Talk by Daniel Graham, Post-Doctoral Researcher, Dept. of Mathematics, Dartmouth College, Hanover, NH. Given to the UC Berkeley Vision Science Oxyopia seminar on November 20, 2009 at UC Berkeley. Host is Bruno Olshausen.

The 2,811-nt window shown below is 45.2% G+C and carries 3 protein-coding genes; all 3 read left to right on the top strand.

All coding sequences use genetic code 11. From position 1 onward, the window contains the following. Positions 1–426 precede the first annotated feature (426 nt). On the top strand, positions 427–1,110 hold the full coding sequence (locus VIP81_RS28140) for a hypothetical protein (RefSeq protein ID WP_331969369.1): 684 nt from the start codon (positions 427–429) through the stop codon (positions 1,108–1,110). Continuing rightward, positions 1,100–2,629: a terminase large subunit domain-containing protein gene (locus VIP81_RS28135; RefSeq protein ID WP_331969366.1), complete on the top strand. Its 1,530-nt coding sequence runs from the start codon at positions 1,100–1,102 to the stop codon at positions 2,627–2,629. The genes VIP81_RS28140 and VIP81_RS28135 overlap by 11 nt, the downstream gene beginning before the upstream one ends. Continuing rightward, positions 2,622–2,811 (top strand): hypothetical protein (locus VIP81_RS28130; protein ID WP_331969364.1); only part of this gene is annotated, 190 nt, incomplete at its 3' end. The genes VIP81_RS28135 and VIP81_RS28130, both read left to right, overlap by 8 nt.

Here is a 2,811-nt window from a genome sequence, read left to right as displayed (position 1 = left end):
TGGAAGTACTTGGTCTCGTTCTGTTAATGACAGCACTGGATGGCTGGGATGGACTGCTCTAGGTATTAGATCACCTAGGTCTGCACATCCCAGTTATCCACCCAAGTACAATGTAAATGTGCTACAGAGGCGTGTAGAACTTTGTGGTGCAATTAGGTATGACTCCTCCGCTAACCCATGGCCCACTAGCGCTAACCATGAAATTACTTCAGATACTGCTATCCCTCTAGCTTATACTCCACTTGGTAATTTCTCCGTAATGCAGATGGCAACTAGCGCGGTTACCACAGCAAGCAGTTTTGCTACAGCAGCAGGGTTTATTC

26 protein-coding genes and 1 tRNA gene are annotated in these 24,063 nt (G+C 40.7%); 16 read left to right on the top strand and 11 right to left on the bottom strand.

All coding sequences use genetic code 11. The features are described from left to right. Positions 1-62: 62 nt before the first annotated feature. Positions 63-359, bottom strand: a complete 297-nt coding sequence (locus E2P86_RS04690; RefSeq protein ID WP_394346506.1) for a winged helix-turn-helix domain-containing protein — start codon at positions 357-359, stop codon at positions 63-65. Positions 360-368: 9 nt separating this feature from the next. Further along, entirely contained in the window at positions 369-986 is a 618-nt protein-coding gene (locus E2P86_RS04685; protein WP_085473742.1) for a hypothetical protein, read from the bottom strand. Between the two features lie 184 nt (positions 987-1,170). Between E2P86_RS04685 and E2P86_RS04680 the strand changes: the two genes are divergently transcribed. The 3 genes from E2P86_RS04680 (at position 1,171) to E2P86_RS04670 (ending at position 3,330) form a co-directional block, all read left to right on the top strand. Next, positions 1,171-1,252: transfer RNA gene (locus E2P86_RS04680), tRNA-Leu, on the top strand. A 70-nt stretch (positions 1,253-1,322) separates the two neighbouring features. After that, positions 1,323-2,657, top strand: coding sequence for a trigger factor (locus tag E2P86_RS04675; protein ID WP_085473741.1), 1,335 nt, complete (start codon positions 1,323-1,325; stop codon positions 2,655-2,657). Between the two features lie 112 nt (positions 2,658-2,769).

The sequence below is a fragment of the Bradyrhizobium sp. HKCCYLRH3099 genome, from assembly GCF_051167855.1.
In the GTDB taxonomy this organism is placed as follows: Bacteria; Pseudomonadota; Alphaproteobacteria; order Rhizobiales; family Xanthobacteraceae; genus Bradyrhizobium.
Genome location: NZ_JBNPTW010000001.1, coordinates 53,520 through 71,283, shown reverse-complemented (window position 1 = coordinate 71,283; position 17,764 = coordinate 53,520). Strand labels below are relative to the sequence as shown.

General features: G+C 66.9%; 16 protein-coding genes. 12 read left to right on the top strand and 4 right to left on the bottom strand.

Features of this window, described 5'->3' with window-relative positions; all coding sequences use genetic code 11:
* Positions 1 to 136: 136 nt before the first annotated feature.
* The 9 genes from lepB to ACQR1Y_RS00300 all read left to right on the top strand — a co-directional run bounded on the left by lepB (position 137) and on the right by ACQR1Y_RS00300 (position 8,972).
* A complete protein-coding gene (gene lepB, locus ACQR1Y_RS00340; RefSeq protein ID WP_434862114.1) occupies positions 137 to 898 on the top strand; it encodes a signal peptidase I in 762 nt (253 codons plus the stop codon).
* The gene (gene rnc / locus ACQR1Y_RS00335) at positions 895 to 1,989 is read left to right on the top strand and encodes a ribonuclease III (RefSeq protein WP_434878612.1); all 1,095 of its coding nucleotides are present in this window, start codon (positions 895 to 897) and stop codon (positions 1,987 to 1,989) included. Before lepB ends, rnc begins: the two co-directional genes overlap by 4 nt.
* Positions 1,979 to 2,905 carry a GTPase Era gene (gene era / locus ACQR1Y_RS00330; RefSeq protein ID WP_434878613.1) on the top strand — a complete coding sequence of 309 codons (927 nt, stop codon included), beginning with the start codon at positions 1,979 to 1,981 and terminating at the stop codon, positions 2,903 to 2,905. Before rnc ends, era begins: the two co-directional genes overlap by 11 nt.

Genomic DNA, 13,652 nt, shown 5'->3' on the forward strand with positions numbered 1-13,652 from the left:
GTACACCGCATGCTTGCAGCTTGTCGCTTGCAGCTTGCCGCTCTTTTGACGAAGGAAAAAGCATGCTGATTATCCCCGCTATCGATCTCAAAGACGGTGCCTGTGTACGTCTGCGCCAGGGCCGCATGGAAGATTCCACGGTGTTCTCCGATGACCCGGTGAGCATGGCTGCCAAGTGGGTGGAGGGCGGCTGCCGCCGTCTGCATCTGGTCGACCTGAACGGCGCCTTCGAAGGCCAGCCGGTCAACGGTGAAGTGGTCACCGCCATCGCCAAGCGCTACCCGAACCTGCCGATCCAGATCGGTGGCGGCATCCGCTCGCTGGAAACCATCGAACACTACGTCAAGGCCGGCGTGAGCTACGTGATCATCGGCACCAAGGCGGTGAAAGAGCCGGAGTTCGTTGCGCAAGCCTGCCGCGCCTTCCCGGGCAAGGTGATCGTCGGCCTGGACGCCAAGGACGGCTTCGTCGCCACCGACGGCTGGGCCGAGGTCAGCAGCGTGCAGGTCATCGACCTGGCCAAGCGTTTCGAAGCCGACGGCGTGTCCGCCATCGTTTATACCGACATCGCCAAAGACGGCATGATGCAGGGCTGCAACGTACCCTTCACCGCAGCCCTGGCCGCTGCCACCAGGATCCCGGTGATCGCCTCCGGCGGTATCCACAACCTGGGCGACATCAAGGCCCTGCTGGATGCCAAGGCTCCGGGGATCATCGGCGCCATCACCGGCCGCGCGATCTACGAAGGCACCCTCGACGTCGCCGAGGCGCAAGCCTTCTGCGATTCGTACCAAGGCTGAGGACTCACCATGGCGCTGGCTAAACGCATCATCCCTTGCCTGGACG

This talk describes statistical transformations artists perform in order to depict the natural visual world. In contrast to natural scenes, artworks are a vastly reduced stimulus in a statistical sense. But art can yet be perceived as representing a specific scene or category of scene. The goal of this work is to quantify artists’ shared strategies of representing the world. I will describe regularities in luminance and spatial statistics for art and show evidence of links between these regularities and behavioral measures of perception. My work suggests artists may transform natural scene statistics so as to efficiently stimulate the human visual system and work is now underway to isolate those features of artistic representations that could map onto human visual coding strategies. Since only humans make art, and since this ability appears related to our unique perceptual processing, rather than to unique motor skills, this approach provides new tools for understanding human visual representations.